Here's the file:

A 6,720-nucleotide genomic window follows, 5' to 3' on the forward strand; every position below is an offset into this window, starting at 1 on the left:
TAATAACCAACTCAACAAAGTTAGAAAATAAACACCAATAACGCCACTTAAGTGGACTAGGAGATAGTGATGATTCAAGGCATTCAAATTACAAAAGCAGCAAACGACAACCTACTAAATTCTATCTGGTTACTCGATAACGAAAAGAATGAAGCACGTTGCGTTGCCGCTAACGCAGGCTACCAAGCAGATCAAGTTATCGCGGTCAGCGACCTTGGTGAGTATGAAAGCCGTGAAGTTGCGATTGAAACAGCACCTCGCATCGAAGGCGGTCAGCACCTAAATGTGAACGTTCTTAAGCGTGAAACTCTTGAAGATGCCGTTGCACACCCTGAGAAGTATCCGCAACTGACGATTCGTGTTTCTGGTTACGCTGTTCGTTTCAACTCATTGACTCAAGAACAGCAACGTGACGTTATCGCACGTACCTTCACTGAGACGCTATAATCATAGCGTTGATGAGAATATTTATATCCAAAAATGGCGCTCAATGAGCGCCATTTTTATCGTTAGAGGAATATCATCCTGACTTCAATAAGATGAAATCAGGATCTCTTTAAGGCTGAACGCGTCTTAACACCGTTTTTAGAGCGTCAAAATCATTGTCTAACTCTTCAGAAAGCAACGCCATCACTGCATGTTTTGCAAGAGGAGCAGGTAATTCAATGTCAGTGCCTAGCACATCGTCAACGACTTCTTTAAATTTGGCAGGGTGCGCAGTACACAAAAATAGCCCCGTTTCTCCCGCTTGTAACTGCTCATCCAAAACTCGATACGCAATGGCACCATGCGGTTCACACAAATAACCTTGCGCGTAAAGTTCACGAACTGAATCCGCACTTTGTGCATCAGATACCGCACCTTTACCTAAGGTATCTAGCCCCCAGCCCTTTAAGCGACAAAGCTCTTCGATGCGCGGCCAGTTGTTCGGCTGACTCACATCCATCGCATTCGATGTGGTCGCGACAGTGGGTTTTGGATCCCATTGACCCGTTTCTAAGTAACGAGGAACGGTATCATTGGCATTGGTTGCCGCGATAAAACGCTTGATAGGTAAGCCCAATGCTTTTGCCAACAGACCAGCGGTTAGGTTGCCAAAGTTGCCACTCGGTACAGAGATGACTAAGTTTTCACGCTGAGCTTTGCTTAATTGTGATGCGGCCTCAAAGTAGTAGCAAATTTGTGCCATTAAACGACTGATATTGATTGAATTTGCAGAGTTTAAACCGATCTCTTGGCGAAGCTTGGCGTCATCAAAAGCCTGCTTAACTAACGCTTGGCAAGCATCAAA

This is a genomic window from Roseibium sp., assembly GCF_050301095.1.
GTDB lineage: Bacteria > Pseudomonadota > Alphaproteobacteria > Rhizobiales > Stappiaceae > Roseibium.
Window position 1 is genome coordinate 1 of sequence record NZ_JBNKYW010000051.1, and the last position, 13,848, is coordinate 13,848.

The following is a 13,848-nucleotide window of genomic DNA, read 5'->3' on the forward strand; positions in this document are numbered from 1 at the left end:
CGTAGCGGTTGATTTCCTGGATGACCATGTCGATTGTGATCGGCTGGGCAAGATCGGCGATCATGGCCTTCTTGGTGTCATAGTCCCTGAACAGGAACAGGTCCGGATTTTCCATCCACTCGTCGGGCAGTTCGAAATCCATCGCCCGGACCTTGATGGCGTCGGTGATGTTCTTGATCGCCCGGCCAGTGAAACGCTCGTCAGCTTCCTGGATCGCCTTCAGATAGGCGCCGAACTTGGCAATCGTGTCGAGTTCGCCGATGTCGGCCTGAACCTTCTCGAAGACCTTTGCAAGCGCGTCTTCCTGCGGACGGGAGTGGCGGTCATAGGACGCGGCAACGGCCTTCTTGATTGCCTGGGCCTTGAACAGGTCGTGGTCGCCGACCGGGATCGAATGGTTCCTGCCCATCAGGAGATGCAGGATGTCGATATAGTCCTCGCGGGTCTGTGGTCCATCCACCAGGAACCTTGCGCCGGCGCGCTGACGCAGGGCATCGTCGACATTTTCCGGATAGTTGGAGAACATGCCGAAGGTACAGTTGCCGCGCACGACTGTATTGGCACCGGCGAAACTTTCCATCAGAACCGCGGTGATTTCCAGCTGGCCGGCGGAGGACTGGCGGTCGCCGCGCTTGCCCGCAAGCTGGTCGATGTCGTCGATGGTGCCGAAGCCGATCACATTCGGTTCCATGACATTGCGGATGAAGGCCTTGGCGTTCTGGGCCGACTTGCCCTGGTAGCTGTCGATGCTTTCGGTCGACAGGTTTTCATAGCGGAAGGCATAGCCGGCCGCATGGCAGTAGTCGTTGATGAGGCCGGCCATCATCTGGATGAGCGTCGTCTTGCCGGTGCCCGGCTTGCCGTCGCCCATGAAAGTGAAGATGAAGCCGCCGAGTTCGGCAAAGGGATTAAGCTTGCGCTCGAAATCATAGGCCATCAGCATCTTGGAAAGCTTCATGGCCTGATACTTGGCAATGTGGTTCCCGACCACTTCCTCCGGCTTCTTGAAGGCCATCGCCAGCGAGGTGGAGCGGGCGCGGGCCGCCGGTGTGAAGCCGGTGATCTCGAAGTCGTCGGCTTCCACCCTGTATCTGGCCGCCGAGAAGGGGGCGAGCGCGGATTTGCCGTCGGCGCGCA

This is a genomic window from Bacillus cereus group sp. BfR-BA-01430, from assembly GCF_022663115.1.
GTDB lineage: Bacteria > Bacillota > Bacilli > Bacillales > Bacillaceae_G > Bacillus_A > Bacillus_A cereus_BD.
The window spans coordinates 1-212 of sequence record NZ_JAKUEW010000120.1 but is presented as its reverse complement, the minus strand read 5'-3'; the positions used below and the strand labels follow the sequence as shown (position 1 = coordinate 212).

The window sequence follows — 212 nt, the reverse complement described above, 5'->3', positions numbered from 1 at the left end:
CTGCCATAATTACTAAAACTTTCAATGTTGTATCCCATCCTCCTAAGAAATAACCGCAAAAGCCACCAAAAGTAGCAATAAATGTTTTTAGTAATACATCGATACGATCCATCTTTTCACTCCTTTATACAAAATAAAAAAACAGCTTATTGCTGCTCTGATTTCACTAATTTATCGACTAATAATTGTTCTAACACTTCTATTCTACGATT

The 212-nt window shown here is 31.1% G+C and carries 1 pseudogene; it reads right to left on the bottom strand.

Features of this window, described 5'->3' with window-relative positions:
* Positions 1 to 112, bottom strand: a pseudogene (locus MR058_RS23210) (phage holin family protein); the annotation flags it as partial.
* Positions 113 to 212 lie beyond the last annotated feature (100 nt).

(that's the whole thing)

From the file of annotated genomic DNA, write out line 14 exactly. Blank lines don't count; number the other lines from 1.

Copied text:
Features of this window, described 5'->3' with window-relative positions: